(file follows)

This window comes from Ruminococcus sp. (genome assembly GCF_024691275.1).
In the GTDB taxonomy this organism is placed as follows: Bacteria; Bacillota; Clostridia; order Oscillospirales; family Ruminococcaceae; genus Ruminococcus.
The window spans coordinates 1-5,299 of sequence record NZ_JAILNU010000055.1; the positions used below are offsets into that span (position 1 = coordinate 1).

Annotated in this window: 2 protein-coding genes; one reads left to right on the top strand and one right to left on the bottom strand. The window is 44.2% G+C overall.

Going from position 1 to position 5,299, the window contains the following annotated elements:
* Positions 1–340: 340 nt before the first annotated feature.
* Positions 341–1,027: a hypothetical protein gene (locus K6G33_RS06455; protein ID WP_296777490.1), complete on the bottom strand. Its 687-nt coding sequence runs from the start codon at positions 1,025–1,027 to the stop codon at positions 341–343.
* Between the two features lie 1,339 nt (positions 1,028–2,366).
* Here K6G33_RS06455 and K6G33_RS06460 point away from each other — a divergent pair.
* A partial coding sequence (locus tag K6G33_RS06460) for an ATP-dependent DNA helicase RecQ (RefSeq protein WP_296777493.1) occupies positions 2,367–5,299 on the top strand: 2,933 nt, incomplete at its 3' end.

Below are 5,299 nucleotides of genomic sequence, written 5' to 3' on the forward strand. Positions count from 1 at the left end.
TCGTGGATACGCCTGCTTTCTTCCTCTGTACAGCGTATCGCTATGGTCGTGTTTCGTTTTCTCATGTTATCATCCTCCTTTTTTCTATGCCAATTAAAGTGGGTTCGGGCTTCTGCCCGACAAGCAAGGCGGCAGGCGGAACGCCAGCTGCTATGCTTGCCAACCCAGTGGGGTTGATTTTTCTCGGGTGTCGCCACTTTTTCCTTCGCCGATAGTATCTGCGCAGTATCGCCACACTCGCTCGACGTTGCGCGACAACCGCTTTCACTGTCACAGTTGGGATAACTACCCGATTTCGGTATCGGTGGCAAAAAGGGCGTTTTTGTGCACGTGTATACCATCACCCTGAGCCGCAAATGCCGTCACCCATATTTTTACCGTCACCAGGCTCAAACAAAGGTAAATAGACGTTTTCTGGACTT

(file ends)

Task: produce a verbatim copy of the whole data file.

This window comes from Ruminococcus sp. (genome assembly GCF_024691275.1).
In the GTDB taxonomy this organism is placed as follows: Bacteria; Bacillota; Clostridia; order Oscillospirales; family Ruminococcaceae; genus Ruminococcus.
The window spans coordinates 1-5,299 of sequence record NZ_JAILNU010000055.1; the positions used below are offsets into that span (position 1 = coordinate 1).

Annotated in this window: 2 protein-coding genes; one reads left to right on the top strand and one right to left on the bottom strand. The window is 44.2% G+C overall.

Going from position 1 to position 5,299, the window contains the following annotated elements:
* Positions 1–340: 340 nt before the first annotated feature.
* Positions 341–1,027: a hypothetical protein gene (locus K6G33_RS06455; protein ID WP_296777490.1), complete on the bottom strand. Its 687-nt coding sequence runs from the start codon at positions 1,025–1,027 to the stop codon at positions 341–343.
* Between the two features lie 1,339 nt (positions 1,028–2,366).
* Here K6G33_RS06455 and K6G33_RS06460 point away from each other — a divergent pair.
* A partial coding sequence (locus tag K6G33_RS06460) for an ATP-dependent DNA helicase RecQ (RefSeq protein WP_296777493.1) occupies positions 2,367–5,299 on the top strand: 2,933 nt, incomplete at its 3' end.

Below are 5,299 nucleotides of genomic sequence, written 5' to 3' on the forward strand. Positions count from 1 at the left end.
TCGTGGATACGCCTGCTTTCTTCCTCTGTACAGCGTATCGCTATGGTCGTGTTTCGTTTTCTCATGTTATCATCCTCCTTTTTTCTATGCCAATTAAAGTGGGTTCGGGCTTCTGCCCGACAAGCAAGGCGGCAGGCGGAACGCCAGCTGCTATGCTTGCCAACCCAGTGGGGTTGATTTTTCTCGGGTGTCGCCACTTTTTCCTTCGCCGATAGTATCTGCGCAGTATCGCCACACTCGCTCGACGTTGCGCGACAACCGCTTTCACTGTCACAGTTGGGATAACTACCCGATTTCGGTATCGGTGGCAAAAAGGGCGTTTTTGTGCACGTGTATACCATCACCCTGAGCCGCAAATGCCGTCACCCATATTTTTACCGTCACCAGGCTCAAACAAAGGTAAATAGACGTTTTCTGGACTT